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In the worst moments of despair the night before a midterm, with 300 pages of untouched, backlogged papers mocking me, I turn to my favorite procrastination technique—rationalization. And for me, the easiest route of rationalization is absurdity. Because, for all of us—or at least for us non-technical humanities majors—we will inevitably realize at some point in our careers here how absurd college is (and usually, the night before an exam). Here I am, sitting in my room, stressed to the gills about an hour and a half tomorrow when I'll have to regurgitate some ridiculous academic analysis of an obscure, completely impractical topic—which I'll inevitably forget the bulk of within a week—for which I'll receive a single letter of evaluation that I'll add to a sheet of paper to someday try to get a job. And that's what I'm losing sleep over.

Without going into the merits of a liberal arts education, college is fantastic exactly because of this absurdity. Our four years here are purely for ourselves—the work we do has no consequence on anybody else, so it's entirely intrinsically motivated. And while many people treat college as a means to an end, you don't have to—you could spend all four years studying a topic like metaphysics, queer theory, or 19th-century Russian literature and be considered the most successful student in your class. Best of all, because of the pedigree of the university we attend, at the end of our four years here, no matter what we studied, we will be considered the most successful, most employable people of our age group in the country.

This is true privilege, and every single one of us has an equal share to it—we have, at our disposal, four years of complete, unadulterated self-fulfillment, knowing at the other side we'll come out with a Columbia diploma. Sure, during our time here, some of us have other commitments—usually in the form of a job to pay for living expenses or loans—but they're always secondary to “being a student.”

I think this is why the morning commute to my internship always depresses me so much. During rush hour, no matter how full the subway is, the car is dead silent. A vacuum of noise, except for the occasional hum of someone's earbuds. Everyone stands still and hunched over, eyes glazed and dull, waiting for sleep to release them and the caffeine buzz to kick in. Marx's worst nightmare—an alienated army, shackled by their paychecks to mindless jobs, counting down the hours until they can punch out and go back home.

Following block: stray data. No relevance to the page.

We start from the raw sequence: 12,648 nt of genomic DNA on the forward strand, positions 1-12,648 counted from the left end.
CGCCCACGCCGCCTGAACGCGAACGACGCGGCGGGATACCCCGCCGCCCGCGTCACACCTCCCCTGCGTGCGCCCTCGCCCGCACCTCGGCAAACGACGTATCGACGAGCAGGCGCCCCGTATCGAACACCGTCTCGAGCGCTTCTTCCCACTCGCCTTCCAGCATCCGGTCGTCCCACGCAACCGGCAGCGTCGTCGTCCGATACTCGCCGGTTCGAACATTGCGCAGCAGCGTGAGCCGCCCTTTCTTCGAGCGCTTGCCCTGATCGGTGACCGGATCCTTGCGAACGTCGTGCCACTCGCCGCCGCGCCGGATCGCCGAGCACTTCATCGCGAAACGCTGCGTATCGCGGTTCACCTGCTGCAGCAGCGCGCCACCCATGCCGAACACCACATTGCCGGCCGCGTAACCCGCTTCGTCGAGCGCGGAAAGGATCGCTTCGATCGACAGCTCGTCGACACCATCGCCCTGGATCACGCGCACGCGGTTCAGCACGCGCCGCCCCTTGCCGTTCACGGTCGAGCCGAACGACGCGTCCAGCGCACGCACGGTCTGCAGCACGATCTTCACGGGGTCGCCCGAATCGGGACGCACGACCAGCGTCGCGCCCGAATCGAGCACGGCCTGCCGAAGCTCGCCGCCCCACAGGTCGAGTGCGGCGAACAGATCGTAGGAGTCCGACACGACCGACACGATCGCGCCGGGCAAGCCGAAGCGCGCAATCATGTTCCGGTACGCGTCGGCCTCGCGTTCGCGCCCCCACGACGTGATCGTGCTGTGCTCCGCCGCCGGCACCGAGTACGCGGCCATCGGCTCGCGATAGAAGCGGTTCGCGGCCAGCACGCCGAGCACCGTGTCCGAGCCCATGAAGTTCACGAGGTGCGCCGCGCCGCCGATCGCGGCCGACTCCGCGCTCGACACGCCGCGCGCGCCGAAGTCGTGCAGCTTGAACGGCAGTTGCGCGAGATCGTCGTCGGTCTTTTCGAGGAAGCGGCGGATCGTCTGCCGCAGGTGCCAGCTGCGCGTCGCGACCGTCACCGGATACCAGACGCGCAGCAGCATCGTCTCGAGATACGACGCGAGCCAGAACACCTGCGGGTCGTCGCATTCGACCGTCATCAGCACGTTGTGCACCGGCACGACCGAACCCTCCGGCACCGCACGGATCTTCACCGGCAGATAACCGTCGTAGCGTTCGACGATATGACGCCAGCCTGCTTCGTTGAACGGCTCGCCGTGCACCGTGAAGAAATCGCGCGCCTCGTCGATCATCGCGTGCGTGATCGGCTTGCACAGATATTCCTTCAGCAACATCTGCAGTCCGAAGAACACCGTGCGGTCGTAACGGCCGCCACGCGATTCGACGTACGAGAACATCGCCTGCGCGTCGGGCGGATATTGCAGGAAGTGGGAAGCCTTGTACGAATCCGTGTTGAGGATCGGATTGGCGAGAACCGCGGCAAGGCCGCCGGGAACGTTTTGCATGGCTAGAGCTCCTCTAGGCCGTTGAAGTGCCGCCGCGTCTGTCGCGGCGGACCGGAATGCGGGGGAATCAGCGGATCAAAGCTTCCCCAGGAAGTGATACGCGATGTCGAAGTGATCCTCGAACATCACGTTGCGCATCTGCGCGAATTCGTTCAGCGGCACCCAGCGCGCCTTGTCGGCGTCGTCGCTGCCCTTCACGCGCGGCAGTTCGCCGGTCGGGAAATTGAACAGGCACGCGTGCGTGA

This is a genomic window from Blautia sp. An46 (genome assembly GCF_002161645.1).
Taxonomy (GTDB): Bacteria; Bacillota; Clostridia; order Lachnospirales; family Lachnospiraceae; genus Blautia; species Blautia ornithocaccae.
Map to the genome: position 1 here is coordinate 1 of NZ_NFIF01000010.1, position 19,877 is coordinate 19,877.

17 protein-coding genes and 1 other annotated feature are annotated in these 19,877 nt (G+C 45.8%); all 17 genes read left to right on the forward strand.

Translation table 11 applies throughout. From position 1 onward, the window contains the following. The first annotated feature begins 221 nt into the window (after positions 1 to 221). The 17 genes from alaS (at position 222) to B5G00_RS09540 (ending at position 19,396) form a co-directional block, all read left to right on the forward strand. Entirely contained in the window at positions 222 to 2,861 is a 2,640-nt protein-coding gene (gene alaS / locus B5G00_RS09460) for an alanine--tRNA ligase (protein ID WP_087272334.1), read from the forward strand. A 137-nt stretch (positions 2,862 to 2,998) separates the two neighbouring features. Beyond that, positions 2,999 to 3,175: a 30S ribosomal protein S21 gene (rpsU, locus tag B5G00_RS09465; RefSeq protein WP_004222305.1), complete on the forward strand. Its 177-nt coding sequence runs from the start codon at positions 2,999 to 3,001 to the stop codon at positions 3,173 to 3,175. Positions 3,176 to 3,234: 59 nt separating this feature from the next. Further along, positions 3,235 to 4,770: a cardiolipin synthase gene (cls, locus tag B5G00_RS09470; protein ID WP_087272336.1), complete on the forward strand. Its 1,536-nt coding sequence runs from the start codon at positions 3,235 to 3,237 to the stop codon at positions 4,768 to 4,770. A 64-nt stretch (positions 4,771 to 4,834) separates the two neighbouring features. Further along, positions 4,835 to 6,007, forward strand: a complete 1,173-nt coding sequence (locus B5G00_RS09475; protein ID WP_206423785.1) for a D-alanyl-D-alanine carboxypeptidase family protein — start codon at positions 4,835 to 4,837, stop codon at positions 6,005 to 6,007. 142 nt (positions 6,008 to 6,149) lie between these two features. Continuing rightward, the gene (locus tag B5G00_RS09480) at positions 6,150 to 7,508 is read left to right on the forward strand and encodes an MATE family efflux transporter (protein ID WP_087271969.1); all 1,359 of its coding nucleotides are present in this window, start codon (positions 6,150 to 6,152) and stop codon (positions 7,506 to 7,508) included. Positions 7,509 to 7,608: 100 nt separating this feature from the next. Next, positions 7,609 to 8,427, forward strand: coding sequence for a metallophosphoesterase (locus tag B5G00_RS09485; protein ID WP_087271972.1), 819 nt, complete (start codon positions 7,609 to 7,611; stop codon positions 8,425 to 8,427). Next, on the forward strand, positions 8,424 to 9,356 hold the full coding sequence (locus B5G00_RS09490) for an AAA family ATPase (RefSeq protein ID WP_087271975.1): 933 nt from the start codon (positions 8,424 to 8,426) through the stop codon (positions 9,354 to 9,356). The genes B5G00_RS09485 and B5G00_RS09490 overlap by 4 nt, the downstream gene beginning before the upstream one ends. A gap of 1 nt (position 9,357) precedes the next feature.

Maybe some of the people around me are actually thrilled to go to work and love their jobs, and only look like they belong in a George Romero movie because they went too hard last night, or because it's too goddamn early in the morning regardless. According to a Gallup poll last month, though, only 13 percent of employees worldwide are engaged in their jobs or emotionally invested in their work.

The majority of people on the subway are going to their jobs because they have to and have never had the luxury of finding a job they're emotionally invested in. Some of the people on the subway were once in our position, but chose careers that would bring them status and money and ended up in the 87 percent. They live for what their jobs produce— good dinners and nice apartments and luxury vacations—and find fulfillment through other ways— relationships, or their Frisbee teams after work, or the audiobooks they listen to on the way to work. (And some of the people on the subway chose their jobs for money and status and love their jobs, and all the power to them.)

I could never live half of my life for the other half—working during the day, unfulfilled, so that I can have the nights and the weekends. I could also never gain true fulfillment from only self-fulfillment, like traveling or permanently being a student. So how do we make it to the 13 percent?

I really believe that you can gain fulfillment from banking and consulting. Some of my best friends truly love their jobs and are genuinely excited for their next two years of 20-hour days (crazy bastards). For the most part, though, the main reason so many of my peers are sprinting to consulting and finance interviews is that these fields are the paint-by-the-numbers equivalent of a post-college life. If you're halfway intelligent, at least slightly socially capable, and willing to network (i.e., kowtow) your ass off, then you will be hired by a prestigious, well-paying firm. And stability and prestige are both very nice.

But people our age don't need to make $50,000 a year, and we certainly don't need $100,000, student loans notwithstanding. At some point in our lives, jobs will be a means to an end. Too many of us choose certain post-graduation jobs because we think we have to, without considering whether we will be in the 13 percent or the 87 percent. And I think it's a completely valid question to consider. For now, at least, we have the privilege to take some risks—or at least I tell that to myself every passing day that another one of my friends gets a job. This time in our lives is when we have the fewest strings attached and the most freedom to find what actually brings us happiness in the real world, rather than being set into a path we don't enjoy. The further entrenched we become into a trajectory, the harder it is to get out.  We set a course the second we leave the Broadway gates for the last time. And that's absolutely terrifying.

Leo Schwartz is a Columbia College senior majoring in political science and Latin American studies. Rationalizing the Irrational runs alternate Fridays.

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